Ancient Monuments

History on the Ground

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Round cairn 825m north-east of Trewortha Farm

A Scheduled Monument in North Hill, Cornwall

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Latitude: 50.5555 / 50°33'19"N

Longitude: -4.4744 / 4°28'27"W

OS Eastings: 224821.330073

OS Northings: 75786.607509

OS Grid: SX248757

Mapcode National: GBR NF.G8J8

Mapcode Global: FRA 17JL.DPX

Entry Name: Round cairn 825m north-east of Trewortha Farm

Scheduled Date: 7 August 1992

Source: Historic England

Source ID: 1008763

English Heritage Legacy ID: 15121

County: Cornwall

Civil Parish: North Hill

Traditional County: Cornwall

Lieutenancy Area (Ceremonial County): Cornwall

Church of England Parish: North Hill

Church of England Diocese: Truro


The monument comprises a Prehistoric round cairn situated near other broadly
contemporary cairns and settlement sites on the south-eastern slope of
Trewortha Tor on eastern Bodmin Moor.
The cairn survives as a turf-covered mound of heaped rubble, 10m in diameter
and up to 0.75m high. Some relatively recent stone robbing has created a
hollow 0.5m deep stretching from the mound's northern edge towards its centre,
leaving the mound's southern half intact and its full perimeter extent
visible. This cairn is centred 175m north-west of a large unenclosed hut
circle settlement and 290m north of a large and diverse group of funerary
cairns and is visible from both of these broadly contemporary monuments.

The site of the monument is shown on the attached map extract.
It includes a 2 metre boundary around the archaeological features,
considered to be essential for the monument's support and preservation.

Source: Historic England

Reasons for Scheduling

Bodmin Moor, the largest of the Cornish granite uplands, has long been
recognised to have exceptional preservation of archaeological remains. The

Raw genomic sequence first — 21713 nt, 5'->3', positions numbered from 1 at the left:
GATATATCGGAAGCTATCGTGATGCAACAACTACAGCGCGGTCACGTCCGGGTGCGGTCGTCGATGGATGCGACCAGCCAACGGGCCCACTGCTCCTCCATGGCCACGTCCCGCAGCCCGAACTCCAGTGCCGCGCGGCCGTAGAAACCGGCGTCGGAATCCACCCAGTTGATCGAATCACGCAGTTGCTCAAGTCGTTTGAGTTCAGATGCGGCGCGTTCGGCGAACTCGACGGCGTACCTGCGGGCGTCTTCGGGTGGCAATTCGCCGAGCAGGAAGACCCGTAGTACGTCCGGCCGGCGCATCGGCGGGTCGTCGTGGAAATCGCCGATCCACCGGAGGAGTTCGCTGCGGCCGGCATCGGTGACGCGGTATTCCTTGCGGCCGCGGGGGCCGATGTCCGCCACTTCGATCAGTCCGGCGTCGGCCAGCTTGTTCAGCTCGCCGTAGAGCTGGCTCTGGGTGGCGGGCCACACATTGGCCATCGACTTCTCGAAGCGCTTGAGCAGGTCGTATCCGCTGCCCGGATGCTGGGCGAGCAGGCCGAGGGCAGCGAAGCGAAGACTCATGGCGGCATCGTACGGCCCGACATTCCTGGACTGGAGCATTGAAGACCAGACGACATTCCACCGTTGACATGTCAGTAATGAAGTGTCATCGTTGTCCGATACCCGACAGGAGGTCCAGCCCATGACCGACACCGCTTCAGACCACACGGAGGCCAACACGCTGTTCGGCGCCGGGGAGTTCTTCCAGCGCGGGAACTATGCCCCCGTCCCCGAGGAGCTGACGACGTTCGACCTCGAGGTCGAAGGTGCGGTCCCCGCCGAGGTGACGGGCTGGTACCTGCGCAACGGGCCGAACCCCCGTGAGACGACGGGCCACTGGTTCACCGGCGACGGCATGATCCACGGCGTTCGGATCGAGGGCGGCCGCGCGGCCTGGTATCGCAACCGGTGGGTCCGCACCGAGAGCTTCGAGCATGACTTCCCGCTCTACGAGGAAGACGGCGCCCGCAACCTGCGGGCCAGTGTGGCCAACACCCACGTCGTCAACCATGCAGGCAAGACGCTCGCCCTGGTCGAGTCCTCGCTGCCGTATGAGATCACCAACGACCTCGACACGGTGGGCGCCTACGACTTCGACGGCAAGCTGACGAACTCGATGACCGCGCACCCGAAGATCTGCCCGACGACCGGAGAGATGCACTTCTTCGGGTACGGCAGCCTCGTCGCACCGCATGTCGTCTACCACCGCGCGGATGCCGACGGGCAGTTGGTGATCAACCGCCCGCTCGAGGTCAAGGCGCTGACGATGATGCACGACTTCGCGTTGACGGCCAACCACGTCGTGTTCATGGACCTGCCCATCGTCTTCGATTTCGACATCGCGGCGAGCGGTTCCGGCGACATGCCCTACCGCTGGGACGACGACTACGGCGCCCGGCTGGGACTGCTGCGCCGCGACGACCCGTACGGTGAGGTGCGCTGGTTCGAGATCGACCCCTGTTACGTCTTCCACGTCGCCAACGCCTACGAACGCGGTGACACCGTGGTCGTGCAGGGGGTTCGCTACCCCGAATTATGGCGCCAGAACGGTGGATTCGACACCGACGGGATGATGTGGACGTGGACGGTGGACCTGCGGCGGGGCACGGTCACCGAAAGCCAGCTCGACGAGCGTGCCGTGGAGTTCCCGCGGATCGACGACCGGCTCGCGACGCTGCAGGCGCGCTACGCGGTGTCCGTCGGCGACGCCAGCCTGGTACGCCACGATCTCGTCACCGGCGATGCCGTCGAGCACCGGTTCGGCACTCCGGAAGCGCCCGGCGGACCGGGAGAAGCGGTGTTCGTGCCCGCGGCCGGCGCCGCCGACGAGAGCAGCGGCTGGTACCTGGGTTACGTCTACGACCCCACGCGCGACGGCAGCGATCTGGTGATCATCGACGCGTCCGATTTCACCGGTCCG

Moor has been the subject of detailed archaeological survey and is one of the
best recorded upland landscapes in England. The extensive relict landscapes of
prehistoric, medieval and post-medieval date provide direct evidence for human
exploitation of the Moor from the earliest prehistoric period onwards. The
well-preserved and often visible relationship between settlement sites, field
systems, ceremonial and funerary monuments as well as later industrial remains
provides significant insights into successive changes in the pattern of land
use through time. Round cairns are funerary monuments covering single or
multiple burials and dating to the Bronze Age (c.2000-700 BC). They were
constructed as mounds of earth and stone rubble up to 40m in external diameter
but usually considerably smaller; a kerb of edge-set stones sometimes bounds
the edges of the mound. Burials were placed in small pits, or on occasion
within a box-like structure of stone slabs called a cist, let into the old
ground surface or dug into the body of the cairn. Round cairns can occur as
isolated monuments, in small groups or in larger cemeteries. Their
considerable variation in form and longevity as a monument type provides
important information on the diversity of beliefs, burial practices and social
organisation in the Bronze Age. They are particularly representative of their
period and a substantial proportion of surviving examples are considered
worthy of preservation.

This round cairn on Trewortha Tor has survived reasonably well despite the
limited and well-defined actions of stone-robbers and it will retain many
original features including burial deposits. Its proximity to other broadly
contemporary burial monuments of differing types and to a large settlement
site demonstrates well the diversity of funerary practices and the
organisation of land use during the Bronze Age.

Source: Historic England


consulted 9/1991, Carter, A./RCHME, 1:2500 AP transcription for SX 2475,
consulted 9/1991, Cornwall SMR entry for PRN 1085,

Source: Historic England

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